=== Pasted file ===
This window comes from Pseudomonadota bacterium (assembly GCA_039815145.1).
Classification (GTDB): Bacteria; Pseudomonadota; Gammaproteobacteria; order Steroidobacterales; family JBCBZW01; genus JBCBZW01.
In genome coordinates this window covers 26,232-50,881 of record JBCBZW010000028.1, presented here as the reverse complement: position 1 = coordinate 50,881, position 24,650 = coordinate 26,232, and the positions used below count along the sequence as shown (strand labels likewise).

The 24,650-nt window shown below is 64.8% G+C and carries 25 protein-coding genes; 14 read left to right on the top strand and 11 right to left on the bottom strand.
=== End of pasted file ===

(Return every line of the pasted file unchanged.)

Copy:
This window comes from Pseudomonadota bacterium (assembly GCA_039815145.1).
Classification (GTDB): Bacteria; Pseudomonadota; Gammaproteobacteria; order Steroidobacterales; family JBCBZW01; genus JBCBZW01.
In genome coordinates this window covers 26,232-50,881 of record JBCBZW010000028.1, presented here as the reverse complement: position 1 = coordinate 50,881, position 24,650 = coordinate 26,232, and the positions used below count along the sequence as shown (strand labels likewise).

The 24,650-nt window shown below is 64.8% G+C and carries 25 protein-coding genes; 14 read left to right on the top strand and 11 right to left on the bottom strand.